But  in recent decades, the biological study of animal personalities has become one of the hottest topics in biology.  Actually, this is a rediscovery of what Aristotle explained in his biological works.  He recognized that "in a number of animals, we observe gentleness or fierceness, mildness or cross temper, courage or timidity, fear or confidence, high spirit or low cunning, and, with regard to intelligence, something equivalent to shrewdness" (History of Animals, 8.1).  In his Generation of Animals, Aristotle distinguished between three levels of inherited traits among animals.  An animal species, including the human species, shows generic traits shared with some other animals, specific traits shared with members of the same species, and temperamental traits that differ among individuals of the species.  Thomas Aquinas adopted this biological idea from Aristotle as showing three levels of natural law corresponding to generic nature, specific nature, and temperamental nature.

In the recent biological studies of animal personality, personality designates behavioral and physiological differences among individuals of the same species, which are stable across time and across different situations.  An individual personality is a consistent pattern in how an individual feels, thinks, and acts.  Some researchers have used different terms for this--such as temperaments, behavioral syndromes, and predispositions.

One of the most extensively studied models of human personality among psychologists is the Five Factor Model that describes human personality differences across five domains--Openness to Experience, Conscientiousness, Extraversion, Agreeableness, and Neuroticism (OCEAN).  Each domain corresponds to an axis running from high to low.  So, for example, those individuals high in Agreeableness tend to be helpful, trusting, and cooperative with everyone.  Individuals lower in Agreeableness tend to be less helpful, more suspicious of others, and more competitive than cooperative.

This same Five Factor Model can be applied to the study of nonhuman animal personalities, using the same methods as are used in studying human beings.  Four of the factors appear in many animal species.  But Conscientiousness seems to appear only among chimpanzees and human beings.  One possible explanation for this is that Conscientiousness requires a high cognitive ability for making plans and controlling impulses in executing those plans, which requires the large frontal lobes found only in chimps and humans.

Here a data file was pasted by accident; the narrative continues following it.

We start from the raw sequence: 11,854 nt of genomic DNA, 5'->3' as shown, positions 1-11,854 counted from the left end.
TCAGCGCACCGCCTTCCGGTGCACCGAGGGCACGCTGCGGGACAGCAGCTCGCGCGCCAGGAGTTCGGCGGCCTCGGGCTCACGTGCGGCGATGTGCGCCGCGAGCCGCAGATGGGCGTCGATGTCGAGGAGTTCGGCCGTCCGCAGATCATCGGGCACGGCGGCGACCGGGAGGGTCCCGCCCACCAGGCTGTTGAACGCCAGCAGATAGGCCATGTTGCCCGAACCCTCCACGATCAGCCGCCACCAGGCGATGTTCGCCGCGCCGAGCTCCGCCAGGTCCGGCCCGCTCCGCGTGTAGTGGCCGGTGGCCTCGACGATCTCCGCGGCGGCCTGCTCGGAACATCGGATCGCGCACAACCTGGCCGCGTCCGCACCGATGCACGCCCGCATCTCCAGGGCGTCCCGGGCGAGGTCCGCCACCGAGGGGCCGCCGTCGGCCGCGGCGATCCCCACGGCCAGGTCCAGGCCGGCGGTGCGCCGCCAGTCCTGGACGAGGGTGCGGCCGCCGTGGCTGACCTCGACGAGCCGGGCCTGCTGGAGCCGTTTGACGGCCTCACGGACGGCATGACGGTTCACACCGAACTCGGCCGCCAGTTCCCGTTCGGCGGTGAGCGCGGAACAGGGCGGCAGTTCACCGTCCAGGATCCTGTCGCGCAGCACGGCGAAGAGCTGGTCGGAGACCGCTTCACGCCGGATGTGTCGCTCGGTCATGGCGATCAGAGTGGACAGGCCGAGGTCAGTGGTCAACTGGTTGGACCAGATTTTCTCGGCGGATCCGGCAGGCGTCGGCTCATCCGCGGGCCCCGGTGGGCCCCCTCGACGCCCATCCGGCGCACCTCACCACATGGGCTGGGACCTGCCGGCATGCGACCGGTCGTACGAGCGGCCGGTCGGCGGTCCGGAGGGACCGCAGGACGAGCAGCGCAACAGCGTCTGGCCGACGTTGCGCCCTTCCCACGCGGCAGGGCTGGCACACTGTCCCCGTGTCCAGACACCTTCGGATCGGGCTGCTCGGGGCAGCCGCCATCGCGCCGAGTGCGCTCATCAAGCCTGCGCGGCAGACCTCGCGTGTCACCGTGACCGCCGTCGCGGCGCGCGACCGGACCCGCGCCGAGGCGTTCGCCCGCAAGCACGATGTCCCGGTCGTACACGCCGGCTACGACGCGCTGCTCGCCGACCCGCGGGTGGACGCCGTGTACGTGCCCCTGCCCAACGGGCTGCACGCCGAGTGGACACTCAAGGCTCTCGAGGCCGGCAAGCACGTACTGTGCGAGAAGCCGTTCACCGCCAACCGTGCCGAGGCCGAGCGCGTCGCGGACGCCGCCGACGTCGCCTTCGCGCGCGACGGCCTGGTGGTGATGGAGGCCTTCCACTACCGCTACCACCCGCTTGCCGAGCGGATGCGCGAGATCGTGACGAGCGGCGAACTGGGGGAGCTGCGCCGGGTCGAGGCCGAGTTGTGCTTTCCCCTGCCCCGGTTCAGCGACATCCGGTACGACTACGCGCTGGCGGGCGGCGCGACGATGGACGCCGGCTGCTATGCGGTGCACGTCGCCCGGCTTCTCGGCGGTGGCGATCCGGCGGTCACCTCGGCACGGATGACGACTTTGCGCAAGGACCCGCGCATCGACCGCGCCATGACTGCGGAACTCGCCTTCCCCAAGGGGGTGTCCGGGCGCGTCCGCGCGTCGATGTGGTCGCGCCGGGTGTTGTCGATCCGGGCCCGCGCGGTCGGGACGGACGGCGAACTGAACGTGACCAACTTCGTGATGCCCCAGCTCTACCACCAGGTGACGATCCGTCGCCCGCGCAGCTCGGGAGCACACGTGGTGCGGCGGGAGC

As I have noted some previous posts (here and here), the same techniques used by historians and psychologists to identify the personalities of American presidents (such as Donald Trump's "grandiose narcissism") can be used to identify similar personalities among chimpanzees.  Also, like human beings, other mammalian animals (including chimpanzees) show individual variability in heritable intelligence (IQ).

In putting their unique signatures to the Declaration of Independence, the 56 signers pledge to one another their lives, their fortunes, and their sacred honor.  In fact, under British law, the punishment for treason was death and forfeiture of one's estate, and certainly dishonor.  But as Douglass Adair has shown, these men were motivated to take this risk for the same of the glory, the fame, the honor that would come to them if the Revolution was successful.

But such glory cannot be equally shared by all 56 individuals.  There can be only one alpha male.  Consider, for example, the competitive striving between John Adams and Thomas Jefferson.  On May 10, 1776, the Congress adopted a resolution recommending that every colony draft a new constitution to replace the colonial charters.  On May 15, Adams presented a resolution he had drafted to serve as a preface to this recommendation, and this preface was worded as a de facto declaration of independence.  Adams described these words to a friend as "the most important resolution that ever was taken in America,"  Two days later, on May 17, he wrote to Abigail, to tell her that he had just become America's Moses:
"Is it not a saying of Moses, 'Who am I, that I should go in and out before this great People?'  When I consider the great events which are passed, and those greater which are rapidly advancing, and that I may have been instrumental in touching some Springs, and turning some small Wheels, which have had and will have such Effects, I feel an Awe upon my Mind, which is not easily described."